Study: Flu Shot May Not Keep Kids With Asthma Out of Hospital
If your child has asthma, you may have been shocked to hear that a flu shot—long recommended for kids with asthma—doesn’t seem to prevent flu-related hospitalizations. The findings were presented this week at the annual meeting of the American Thoracic Society in San Diego, Calif. But don’t skip the shot just yet, experts warn.
By Denise Mann
THURSDAY, May 21, 2009 (Health.com) — If your child has asthma, you may have been shocked to hear that a flu shot—long recommended for kids with asthma—doesn't seem to prevent flu-related hospitalizations. The findings were presented this week at the annual meeting of the American Thoracic Society in San Diego. But don't use that as an excuse to skip the flu shot, experts warn.
"Asthma is a risk factor for more serious flu and people who have asthma are more at risk for flu complications like pneumonia and hospitalizations, so if you can do anything to prevent the flu in that group, it’s important," says E. Neil Schachter, MD, medical director of respiratory care at Mount Sinai Medical Center in New York City. "If your child has asthma, the recommendations remain the same."
The Centers for Disease Control and Prevention in Atlanta and the American Academy of Pediatrics both recommend the flu shot for all children over the age of 6 months. The National Asthma Education and Prevention Program says that children with asthma should get flu shots as well.
"It is too early to do an about-face on something that makes sense to do, and has been proven safe and effective in many other studies," Dr. Schachter says. "The flu shot, although not 100% effective, is known to prevent the flu. Getting the flu shot, whether you are asthmatic, nonasthmatic, a child, or an adult, means you will be less likely to come down with the flu. This is based on bigger studies of wider numbers."
Next page: What the study found
In the new study, the researchers analyzed hospitalization rates among 263 children age 6 months to 18 years who had the flu between 1996 and 2006. Overall, children who had received the flu shot were three times more likely to be hospitalized than their counterparts who had not received the vaccine. What's more, children with asthma who received the vaccine (in this case, the trivalent inactivated vaccine given as a shot) were more likely to be hospitalized than their counterparts who did not receive the vaccine.
The severity of the child's asthma, insurance issues, and other factors that can affect hospitalization didn't seem to explain the results. The researchers did not look at other types of flu vaccines, such as the nasal spray.
"The flu shot did not have any protection against hospitalization in all children and also in the subset of children with asthma," says lead study author Avni Joshi, MD, a pediatrician at the Mayo Clinic in Rochester, Minn.
Calling the findings "intriguing," Dr. Joshi says that the children who are most likely to be vaccinated are also those most at risk for landing in the hospital if they get the flu. Respiratory infections of any kind can aggravate asthma in children and adults, which can lead to breathing difficulties that require hospitalization.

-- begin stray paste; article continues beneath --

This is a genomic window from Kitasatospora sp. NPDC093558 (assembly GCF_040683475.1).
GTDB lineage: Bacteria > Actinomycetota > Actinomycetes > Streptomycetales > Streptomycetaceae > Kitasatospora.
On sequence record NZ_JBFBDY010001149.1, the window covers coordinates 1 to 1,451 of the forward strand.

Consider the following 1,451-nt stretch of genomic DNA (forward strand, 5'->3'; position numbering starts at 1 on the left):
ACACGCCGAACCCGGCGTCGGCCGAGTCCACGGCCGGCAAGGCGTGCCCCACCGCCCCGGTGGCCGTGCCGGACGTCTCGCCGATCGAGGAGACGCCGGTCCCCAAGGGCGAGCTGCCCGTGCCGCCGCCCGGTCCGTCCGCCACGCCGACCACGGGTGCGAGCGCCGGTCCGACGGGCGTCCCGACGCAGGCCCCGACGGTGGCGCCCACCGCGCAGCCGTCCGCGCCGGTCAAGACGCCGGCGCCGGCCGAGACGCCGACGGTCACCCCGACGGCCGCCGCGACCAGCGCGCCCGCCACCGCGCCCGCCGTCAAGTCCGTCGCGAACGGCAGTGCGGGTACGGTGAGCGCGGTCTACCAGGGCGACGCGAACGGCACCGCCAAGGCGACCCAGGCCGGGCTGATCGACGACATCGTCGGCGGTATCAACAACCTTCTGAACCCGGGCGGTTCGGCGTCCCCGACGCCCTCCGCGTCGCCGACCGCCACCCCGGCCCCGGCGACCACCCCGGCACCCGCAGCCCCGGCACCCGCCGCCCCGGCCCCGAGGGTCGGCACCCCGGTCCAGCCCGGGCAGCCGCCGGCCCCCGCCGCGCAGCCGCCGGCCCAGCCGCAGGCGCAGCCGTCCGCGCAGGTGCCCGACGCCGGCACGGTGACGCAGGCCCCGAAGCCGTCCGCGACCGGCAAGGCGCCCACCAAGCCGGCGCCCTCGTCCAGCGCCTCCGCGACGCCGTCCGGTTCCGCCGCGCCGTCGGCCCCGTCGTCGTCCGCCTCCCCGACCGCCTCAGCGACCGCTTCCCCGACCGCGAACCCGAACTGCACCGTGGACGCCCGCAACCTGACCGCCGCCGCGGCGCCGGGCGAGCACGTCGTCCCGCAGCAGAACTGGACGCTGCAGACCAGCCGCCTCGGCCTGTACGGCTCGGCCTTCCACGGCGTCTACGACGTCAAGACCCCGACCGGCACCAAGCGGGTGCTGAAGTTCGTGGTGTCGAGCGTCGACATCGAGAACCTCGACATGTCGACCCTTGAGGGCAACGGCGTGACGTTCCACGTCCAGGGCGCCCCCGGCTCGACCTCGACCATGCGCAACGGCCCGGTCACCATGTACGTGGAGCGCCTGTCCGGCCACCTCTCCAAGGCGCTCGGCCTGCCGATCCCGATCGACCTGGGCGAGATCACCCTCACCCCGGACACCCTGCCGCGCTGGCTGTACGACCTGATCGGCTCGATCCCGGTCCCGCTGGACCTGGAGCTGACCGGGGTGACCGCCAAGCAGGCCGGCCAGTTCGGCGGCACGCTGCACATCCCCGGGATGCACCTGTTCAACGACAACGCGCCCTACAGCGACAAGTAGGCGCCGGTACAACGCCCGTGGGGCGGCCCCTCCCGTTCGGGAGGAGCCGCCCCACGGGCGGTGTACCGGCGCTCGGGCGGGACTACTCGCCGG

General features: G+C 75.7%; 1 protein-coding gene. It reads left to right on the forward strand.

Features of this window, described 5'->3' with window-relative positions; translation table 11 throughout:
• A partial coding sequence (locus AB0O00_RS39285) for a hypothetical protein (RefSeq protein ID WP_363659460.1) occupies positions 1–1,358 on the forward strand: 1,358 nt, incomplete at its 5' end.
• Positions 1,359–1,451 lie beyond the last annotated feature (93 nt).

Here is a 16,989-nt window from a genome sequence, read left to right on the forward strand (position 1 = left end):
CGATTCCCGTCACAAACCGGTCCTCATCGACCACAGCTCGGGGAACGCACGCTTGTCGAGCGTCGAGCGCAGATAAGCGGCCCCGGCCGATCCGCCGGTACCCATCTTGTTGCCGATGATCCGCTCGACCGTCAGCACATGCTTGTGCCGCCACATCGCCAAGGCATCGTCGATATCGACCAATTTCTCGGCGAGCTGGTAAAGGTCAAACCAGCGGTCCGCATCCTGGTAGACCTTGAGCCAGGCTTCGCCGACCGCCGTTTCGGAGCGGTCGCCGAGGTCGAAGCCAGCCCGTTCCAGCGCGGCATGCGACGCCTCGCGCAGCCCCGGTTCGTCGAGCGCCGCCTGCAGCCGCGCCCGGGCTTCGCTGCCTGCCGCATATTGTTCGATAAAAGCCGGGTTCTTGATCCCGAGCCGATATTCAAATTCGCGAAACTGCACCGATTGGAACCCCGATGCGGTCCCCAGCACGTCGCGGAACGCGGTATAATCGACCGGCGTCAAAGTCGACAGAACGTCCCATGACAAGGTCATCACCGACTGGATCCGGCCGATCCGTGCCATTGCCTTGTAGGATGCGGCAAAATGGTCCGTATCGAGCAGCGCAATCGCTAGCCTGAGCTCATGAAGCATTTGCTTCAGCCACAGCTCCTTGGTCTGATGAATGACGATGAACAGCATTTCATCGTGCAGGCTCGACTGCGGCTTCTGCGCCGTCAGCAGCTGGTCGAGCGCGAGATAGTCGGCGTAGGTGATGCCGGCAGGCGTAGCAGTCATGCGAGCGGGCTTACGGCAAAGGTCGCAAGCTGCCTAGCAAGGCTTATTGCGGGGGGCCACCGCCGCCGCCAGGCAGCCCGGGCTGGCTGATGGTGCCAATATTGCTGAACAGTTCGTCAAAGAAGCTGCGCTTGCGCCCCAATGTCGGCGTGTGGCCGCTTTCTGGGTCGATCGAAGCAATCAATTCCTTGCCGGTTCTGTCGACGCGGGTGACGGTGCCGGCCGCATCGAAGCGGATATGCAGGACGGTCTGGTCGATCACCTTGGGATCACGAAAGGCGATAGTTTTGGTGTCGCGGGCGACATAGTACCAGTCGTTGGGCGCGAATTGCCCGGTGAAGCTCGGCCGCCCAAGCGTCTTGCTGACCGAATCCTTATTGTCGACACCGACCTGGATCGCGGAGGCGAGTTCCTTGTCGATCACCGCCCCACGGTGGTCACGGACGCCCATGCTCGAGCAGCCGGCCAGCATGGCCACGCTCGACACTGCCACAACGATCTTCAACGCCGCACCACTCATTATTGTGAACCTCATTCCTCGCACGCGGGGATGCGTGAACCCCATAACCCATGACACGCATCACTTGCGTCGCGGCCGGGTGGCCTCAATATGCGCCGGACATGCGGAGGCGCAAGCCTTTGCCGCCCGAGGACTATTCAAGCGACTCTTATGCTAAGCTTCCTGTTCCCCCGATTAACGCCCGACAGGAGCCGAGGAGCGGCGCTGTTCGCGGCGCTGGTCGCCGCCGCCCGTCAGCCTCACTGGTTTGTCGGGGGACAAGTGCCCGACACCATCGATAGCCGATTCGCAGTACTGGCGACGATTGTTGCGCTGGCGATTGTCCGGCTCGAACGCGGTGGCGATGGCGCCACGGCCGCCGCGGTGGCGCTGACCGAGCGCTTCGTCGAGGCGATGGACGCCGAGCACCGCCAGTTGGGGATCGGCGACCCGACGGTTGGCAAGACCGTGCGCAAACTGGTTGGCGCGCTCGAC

During the time of the study, flu shots weren't recommended for all children age 6 months to 18 years (that was a new recommendation for the 2008-'09 flu season.) At that time, only high-risk children—those most likely to end up in the hospital—would have been given a flu shot, which may partly explain the higher hospitalization risk seen in the study.
The finding does suggest that flu shots are doing a less-than-perfect job at protecting children, particularly those who are at the most risk, says Dr. Joshi.
Dr. Joshi, however, is not telling parents of children with asthma to skip the shot; in fact, quite the opposite. "The flu shot is very safe. The efficacy has been shown in previous studies about preventing influenza," she says. "Our study was a specific focus on influenza-related hospitalization, which showed no benefit. But this does not mean that the shot is no good. The shot is good, but we need to look at better options for preventing hospitalization."
And she says that the study was relatively small and mostly included children who were sick in three different flu seasons—including one season when the flu vaccine was a poor match for the viruses circulating in the community.
Next page: Experts agree: flu shots still a good idea
Greg Yapalater, MD, a New York City pediatrician in private practice, also urges caution in interpreting the findings of this study. "This is just one study that looked at one particular aspect—hospitalizations," he says. "There are other important questions, such as, 'Does the flu shot reduce sick days or the incidence of flu?' and the answers to these questions tend to be, 'Yes it does'."
Don't jump to any conclusions based on one study, Dr. Yapalater says. "Talk to your pediatrician and get his or her input on the best ways to prevent the flu and hospitalization."
Harold J. Farber, MD, an associate professor of the pediatric pulmonary section at Baylor College of Medicine and Texas Children Hospital in Houston, and the author of Control Your Child's Asthma: A Breakthrough Program for the Treatment and Management of Childhood Asthma, also says flu shots do more good than harm in general, and particularly among children with asthma.
"This is a very preliminary report that requires further investigation," he says. "This would not change my practice about using the influenza vaccine in children with asthma." That said, the flu shot is not the only way to prevent viral, asthma-related flare-ups.
"Washing hands with soap and water and using antibacterial hand sanitizers will prevent more than just the flu," he says. "Also, cover your mouth and nose when you sneeze and cough."